In August 2012, 90% of all employees reported that they had superannuation contributions paid into a superannuation scheme on their behalf by their employer in their main job. A higher proportion of full-time employees reported contributions paid into a superannuation scheme on their behalf than part-time employees (94% and 80% respectively). A higher proportion of female part-time employees reported superannuation contributions made by their employer than male part-time employees (84% compared to 70%) (Table 10).
Over 95% of employees earning $500 or more per week reported to have had superannuation contributions paid into a superannuation scheme by their employer. Within this group, 97% of those earning between $1,200 and under $1,800 per week had superannuation contributions made by their employer. In contrast, employees earning less than $400 per week were less likely to report to have superannuation contributions paid into a superannuation scheme by their employer. For example, 53% of those earning under $200 per week and 76% of those earning between $200 to less than $300 per week reported that their employer paid superannuation contributions paid into a superannuation scheme (Table 10).
Under the Superannuation Guarantee Act, 1992, employers are obliged to make superannuation contributions on behalf of their employees. Exemptions include where the employee is aged less than 18 years and not working 30 hours or more; are aged 70 years or over; or employees who earn less than $450 (before tax) in a calendar month.
EMPLOYEES (EXCLUDING OMIES)
With paid leave entitlements
In August 2012, there were 9.4 million employees excluding owner managers of incorporated enterprises (OMIEs) (4.8 million males and 4.5 million females). Of these, 7.1 million (76%) had paid leave entitlements in their main job (that is they were entitled to paid holiday leave and/or paid sick leave) (Table 21).
A higher proportion of male employees had paid leave entitlements (79%) than female employees (73%), however a higher proportion of male employees worked full-time. Nearly nine out of ten full-time employees had paid leave entitlements (90%) compared to 46% of part-time employees. When looking at full-time/part-time status, female full-time employees were more likely to have paid leave entitlements than male full-time employees (92% compared to 88% for males), as were female part-time employees (52% compared to 30% for male part-time employees) (Table 21).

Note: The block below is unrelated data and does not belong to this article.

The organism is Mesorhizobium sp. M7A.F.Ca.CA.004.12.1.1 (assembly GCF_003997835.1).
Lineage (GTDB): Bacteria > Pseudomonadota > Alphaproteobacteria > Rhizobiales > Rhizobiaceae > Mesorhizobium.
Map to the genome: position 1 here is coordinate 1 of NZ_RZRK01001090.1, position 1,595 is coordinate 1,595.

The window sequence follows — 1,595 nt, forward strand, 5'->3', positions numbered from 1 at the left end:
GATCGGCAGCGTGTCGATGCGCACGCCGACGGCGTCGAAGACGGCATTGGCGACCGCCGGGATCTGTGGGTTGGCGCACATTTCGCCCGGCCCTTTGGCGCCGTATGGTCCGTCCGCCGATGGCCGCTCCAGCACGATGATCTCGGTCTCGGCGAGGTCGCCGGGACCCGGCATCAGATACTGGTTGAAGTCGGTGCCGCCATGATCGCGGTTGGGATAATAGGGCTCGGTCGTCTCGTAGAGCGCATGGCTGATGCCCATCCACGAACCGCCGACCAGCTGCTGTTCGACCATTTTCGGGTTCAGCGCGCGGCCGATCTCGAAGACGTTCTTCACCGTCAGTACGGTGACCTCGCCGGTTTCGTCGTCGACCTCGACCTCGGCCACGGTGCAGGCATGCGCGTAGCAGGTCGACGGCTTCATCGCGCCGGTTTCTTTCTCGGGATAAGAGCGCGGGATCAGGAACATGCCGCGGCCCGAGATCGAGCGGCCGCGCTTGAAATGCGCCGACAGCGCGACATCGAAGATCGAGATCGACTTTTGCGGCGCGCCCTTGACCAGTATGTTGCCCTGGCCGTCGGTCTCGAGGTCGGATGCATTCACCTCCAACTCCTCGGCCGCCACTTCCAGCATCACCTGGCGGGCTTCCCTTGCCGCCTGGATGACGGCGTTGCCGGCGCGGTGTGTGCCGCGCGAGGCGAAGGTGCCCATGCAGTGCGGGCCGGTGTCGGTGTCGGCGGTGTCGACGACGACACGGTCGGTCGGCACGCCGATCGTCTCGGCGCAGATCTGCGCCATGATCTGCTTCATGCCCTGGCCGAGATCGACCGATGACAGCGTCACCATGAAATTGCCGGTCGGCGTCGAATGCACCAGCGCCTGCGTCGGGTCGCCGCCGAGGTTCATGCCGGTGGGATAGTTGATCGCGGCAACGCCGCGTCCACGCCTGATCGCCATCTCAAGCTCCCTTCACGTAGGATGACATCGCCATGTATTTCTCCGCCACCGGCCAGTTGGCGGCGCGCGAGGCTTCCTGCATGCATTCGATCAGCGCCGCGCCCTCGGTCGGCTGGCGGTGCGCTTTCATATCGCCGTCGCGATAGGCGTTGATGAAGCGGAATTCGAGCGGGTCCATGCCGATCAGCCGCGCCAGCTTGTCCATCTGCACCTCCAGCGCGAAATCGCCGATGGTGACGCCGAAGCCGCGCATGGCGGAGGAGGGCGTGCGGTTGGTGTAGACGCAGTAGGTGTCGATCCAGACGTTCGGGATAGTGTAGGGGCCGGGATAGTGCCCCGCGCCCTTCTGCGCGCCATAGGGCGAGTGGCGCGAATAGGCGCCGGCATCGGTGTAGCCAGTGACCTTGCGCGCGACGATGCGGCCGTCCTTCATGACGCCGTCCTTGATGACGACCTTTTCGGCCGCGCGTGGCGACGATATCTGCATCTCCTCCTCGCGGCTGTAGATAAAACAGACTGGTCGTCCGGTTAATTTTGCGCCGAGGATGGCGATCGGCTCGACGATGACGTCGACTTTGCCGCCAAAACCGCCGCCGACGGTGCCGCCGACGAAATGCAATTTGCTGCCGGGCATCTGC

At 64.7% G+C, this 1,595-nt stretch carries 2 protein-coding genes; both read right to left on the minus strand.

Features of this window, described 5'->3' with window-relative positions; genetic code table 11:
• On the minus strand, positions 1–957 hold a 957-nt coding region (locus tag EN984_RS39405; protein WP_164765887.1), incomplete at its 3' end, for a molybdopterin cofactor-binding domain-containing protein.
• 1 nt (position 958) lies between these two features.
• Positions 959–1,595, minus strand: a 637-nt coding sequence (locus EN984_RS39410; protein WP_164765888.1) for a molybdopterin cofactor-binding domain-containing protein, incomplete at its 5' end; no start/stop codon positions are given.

The occupation groups with the highest proportion of employees excluding OMIEs with paid leave entitlements were Managers (93%), followed by Professionals (89%). The occupation groups with the lowest proportion with paid leave entitlements were Sales workers and Labourers (both 53%) (Table 22).
Mean weekly earnings in main job
Mean weekly earnings in main job for employees excluding OMIEs was $1,090 ($1,299 for males and $867 for females). Employees with paid leave entitlements had higher mean weekly earnings in their main job ($1,243) then those without paid leave entitlements ($597) (Table 19).
Trade union membership in main job
Of employees excluding OMIEs, 1.8 million were trade union members in their main job (Table 24). Of these:
Without paid leave entitlements
In August 2012, 2.2 million (24%) employees excluding OMIEs did not have paid leave entitlements (a proxy measure for casual employment) in their main job, that is, they were not entitled to either paid sick leave or paid holiday leave in their main job (or did not know if they were entitled) (Table 21). Of these:
Types of paid leave entitlements
There are a number of different types of paid leave that employees may be entitled to. In addition to paid holiday leave and sick leave, employees may also be entitled to paid long service leave and paid maternity/paternity leave.
In August 2012, 78% of employees excluding OMIEs reported they had one or more paid leave entitlements, while 22% had no paid leave entitlements at all. Only 45% reported that they had all paid leave entitlements: holiday leave, sick leave, long service leave and maternity/paternity leave. The most common paid leave entitlements reported by employees were paid sick leave (76%) and/or paid holiday leave (75%) (Table 20).
The survey found:
Overall, the industries with the highest proportion of employees excluding OMIEs who reported all of the paid leave entitlements were Public administration and safety (75%) and Financial and insurance services (70%). In contrast, only 14% of employees in the Accommodation and food services industry reported all paid leave entitlements, and 62% had no paid leave entitlements (Table 20).
The occupation with the highest proportion of employees excluding OMIEs who reported all paid leave entitlements in August 2012 was Professionals (62%). In contrast, only 23% of Labourers and 27% of Sales workers reported they had all paid leave entitlements, while 44% of Labourers and 44% of Sales workers had no paid leave entitlements at all. (Table 20).
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This page last updated 16 May 2013